Drawing out rounded shape of chair back
Trammel points, mounted to a dowel, work like a compass to draw large radii onto the upper and lower back frames and, later, the back slats.

The top ends of the slats need to be shaped into a gentle, 21″-radius curve. So, arrange and clamp them together on your workbench, and draw the top curve with the trammel. Now, mark their bottom ends with a straight line that’s aligned with the bottom edge of the center slat. Trim the bottom ends of the slats along this straight layout line, and cut the top curve to shape. Sand the ends smooth. At this point, take a few minutes to remove all the sharp edges and ends from the slats with a 1/4″ roundover bit in your router. Sand the roundovers to blend them in.

Cutting rounded shape on chair backing template
Once the back slats are template-routed to their tapered shape, clamp them together, draw the top curve, and cut it out with a jigsaw.

To attach the back slats to the chair, start with the middle slat. Center it in the curves of the upper and lower back frames, and align its bottom edge flush with the bottom face of the lower back frame. (We found it helpful to clamp a board to the bottom face of the lower back frame to serve as a “shelf” and alignment aid for all the back slats.) Attach the slat with a single counterbored screw to the upper and lower frames.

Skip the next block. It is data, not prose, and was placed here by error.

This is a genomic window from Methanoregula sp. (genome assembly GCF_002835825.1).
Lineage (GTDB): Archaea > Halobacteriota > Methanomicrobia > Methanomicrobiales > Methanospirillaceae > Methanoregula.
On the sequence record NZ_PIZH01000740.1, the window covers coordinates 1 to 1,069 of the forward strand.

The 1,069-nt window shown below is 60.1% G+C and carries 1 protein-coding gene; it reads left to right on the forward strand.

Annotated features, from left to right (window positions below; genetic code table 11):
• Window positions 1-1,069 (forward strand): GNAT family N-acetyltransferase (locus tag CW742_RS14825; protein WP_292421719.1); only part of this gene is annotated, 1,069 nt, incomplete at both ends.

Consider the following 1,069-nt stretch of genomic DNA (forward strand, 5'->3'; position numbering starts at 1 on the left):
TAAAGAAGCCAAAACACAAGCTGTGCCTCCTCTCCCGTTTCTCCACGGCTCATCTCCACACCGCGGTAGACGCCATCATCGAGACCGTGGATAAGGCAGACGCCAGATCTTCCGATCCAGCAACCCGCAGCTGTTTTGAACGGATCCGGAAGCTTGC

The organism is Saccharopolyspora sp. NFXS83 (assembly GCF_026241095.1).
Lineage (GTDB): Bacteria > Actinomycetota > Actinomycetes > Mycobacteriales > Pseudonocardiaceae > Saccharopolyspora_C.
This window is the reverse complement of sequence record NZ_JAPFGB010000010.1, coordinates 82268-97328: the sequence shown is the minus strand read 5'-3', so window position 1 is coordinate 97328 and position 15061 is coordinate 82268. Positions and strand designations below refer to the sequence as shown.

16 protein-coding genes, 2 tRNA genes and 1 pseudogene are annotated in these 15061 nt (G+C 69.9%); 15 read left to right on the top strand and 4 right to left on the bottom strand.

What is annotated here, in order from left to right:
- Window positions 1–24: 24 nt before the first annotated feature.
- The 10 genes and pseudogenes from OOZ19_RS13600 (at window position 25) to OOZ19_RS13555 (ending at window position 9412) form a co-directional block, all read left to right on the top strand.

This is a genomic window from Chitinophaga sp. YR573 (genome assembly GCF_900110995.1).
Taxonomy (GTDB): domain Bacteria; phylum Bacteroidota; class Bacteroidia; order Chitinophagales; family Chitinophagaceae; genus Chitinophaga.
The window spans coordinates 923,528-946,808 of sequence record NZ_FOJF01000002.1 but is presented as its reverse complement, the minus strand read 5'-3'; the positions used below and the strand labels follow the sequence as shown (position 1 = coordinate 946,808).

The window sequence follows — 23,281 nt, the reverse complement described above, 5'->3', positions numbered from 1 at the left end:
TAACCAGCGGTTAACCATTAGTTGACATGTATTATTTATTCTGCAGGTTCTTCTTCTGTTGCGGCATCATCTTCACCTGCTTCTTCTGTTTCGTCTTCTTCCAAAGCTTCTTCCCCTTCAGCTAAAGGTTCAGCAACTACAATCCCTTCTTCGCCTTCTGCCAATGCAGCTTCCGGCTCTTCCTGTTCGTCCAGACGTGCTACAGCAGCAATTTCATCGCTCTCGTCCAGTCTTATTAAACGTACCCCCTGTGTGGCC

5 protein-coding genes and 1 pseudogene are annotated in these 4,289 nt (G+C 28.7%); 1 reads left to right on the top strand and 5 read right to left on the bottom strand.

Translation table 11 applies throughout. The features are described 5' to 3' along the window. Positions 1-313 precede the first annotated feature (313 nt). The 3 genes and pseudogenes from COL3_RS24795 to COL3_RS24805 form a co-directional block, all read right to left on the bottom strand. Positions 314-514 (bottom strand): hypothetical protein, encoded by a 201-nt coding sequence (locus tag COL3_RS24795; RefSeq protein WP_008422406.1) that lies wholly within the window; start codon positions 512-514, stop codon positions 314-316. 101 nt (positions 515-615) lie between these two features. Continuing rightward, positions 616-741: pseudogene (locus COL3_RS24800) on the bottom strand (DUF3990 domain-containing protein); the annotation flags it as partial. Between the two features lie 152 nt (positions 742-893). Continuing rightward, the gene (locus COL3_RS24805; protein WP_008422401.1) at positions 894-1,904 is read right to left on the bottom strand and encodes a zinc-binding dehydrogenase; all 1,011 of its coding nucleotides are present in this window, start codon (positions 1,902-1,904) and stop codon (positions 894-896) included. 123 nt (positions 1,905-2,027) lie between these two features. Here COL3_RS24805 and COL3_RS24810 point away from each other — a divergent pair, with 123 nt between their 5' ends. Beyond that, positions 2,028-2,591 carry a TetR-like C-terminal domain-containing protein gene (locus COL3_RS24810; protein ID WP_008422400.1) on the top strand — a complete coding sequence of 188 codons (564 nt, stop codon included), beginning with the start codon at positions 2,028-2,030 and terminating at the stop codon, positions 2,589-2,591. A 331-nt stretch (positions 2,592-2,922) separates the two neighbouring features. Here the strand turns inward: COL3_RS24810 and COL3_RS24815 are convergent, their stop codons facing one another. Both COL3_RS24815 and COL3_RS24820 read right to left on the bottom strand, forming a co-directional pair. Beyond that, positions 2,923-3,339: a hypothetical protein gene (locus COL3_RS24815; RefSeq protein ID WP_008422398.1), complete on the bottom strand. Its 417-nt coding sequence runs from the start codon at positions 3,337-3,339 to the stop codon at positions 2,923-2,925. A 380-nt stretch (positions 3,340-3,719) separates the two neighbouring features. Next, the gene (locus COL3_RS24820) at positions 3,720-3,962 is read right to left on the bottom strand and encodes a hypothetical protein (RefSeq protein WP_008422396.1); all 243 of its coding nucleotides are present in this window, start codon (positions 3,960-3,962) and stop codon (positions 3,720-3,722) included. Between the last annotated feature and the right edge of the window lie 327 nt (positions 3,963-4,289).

Fitting back slats to Adirondack chair with nail gun
Rest the back slats on a temporary clamped “shelf” board, and fan them out evenly on the back frames before tacking them in place. Then attach the slats with two screws each.

Go ahead and position the rest of the back slats. Space them 3/8″ apart at the upper back frame but only about 1/8″ apart at the lower back frame. We tacked the slats in place with a 23-gauge pin nail at each joint to hold them temporarily (18-gauge brad nails would be fine, too). Tacking provides a helpful “third” hand, especially if you don’t have a daughter to help you. Mark the slats for screws and drive them in, two screws per slat. You might want to remove the rearmost seat slat for this, in order to gain better access for driving the bottom slat screws.

Making Wood Plugs

Using drill press to cut out wooden hole plugs

Wood plugs are the best way to hide screw heads. They won’t shrink and fall out like wood putty can, and when made from scraps of the project’s wood, plugs make screw locations nearly vanish, even under a clear finish.